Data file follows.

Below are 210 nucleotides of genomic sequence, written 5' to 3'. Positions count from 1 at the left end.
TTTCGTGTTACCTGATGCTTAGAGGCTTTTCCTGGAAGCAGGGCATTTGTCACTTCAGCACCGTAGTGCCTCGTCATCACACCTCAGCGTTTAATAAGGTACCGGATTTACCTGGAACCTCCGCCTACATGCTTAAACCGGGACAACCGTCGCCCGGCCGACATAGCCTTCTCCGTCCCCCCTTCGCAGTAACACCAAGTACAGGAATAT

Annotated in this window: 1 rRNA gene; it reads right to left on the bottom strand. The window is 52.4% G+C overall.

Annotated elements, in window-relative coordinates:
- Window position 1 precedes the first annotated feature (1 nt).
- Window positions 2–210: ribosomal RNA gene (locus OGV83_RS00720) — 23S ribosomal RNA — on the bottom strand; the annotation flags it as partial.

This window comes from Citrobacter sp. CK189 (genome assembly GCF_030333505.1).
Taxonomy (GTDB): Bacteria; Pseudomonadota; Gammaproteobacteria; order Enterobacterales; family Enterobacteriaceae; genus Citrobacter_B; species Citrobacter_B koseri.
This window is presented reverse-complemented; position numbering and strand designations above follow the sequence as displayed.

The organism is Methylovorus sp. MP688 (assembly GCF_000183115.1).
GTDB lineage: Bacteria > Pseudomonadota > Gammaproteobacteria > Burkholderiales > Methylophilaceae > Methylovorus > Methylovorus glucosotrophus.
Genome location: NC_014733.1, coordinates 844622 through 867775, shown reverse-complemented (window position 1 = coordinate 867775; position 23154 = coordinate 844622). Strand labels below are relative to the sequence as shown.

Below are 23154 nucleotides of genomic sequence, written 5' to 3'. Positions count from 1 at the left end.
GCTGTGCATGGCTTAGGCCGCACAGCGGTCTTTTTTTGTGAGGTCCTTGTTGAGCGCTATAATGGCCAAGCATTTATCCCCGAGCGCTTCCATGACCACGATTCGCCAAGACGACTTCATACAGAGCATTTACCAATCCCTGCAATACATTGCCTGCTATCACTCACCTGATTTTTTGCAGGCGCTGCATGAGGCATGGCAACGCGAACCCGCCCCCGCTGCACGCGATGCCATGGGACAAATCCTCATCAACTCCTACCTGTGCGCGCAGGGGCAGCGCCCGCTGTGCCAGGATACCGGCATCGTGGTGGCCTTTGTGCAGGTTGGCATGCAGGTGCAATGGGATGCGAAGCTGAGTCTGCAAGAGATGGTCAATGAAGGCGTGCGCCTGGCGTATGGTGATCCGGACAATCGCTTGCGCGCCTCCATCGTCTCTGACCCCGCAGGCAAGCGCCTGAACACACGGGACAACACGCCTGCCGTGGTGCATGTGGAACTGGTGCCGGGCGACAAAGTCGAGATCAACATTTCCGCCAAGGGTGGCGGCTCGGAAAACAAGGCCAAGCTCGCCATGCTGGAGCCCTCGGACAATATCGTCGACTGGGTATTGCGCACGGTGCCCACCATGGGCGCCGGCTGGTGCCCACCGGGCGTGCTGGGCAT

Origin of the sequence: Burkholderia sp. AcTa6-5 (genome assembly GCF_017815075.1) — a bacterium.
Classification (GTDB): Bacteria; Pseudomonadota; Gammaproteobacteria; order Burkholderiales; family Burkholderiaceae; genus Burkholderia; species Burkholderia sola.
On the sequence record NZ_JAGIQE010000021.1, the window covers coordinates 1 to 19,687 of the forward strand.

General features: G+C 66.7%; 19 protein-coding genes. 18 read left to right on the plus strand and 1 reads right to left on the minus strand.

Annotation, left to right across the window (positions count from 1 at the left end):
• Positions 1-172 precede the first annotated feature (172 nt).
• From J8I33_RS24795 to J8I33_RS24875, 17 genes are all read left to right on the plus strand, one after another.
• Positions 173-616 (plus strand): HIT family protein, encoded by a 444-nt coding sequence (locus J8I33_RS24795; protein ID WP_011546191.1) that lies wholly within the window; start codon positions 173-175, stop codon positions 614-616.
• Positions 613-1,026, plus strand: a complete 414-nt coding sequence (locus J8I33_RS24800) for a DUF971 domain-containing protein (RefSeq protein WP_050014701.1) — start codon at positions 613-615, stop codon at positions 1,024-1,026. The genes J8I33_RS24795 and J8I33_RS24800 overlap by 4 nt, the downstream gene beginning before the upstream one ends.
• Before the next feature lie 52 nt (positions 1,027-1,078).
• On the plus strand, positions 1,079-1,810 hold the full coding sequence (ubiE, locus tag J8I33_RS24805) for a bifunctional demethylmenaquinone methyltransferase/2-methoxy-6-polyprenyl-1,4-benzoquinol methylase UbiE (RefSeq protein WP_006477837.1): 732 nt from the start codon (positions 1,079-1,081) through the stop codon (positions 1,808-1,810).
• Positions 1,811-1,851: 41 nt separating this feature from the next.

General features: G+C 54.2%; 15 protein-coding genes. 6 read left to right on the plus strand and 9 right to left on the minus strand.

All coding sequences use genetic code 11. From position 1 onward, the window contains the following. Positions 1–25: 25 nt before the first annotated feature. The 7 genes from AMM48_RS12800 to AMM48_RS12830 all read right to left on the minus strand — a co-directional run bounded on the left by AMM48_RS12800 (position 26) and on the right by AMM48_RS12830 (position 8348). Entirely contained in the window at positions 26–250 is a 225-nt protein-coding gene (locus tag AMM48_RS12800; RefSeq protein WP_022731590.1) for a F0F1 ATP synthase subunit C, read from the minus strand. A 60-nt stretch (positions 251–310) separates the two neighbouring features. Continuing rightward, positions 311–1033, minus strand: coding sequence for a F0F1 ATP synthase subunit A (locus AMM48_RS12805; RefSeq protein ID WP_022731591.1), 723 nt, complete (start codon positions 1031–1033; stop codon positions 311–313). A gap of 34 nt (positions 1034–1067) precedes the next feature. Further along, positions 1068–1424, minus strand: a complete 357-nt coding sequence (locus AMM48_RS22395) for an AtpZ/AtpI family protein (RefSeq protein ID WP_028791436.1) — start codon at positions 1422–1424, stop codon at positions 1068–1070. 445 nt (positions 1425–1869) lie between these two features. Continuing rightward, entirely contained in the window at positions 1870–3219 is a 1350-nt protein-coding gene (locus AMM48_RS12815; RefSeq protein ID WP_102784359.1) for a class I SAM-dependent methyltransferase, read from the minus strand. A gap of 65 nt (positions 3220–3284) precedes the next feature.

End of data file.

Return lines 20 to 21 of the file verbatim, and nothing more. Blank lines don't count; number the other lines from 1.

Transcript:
• Positions 1-172 precede the first annotated feature (172 nt).
• From J8I33_RS24795 to J8I33_RS24875, 17 genes are all read left to right on the plus strand, one after another.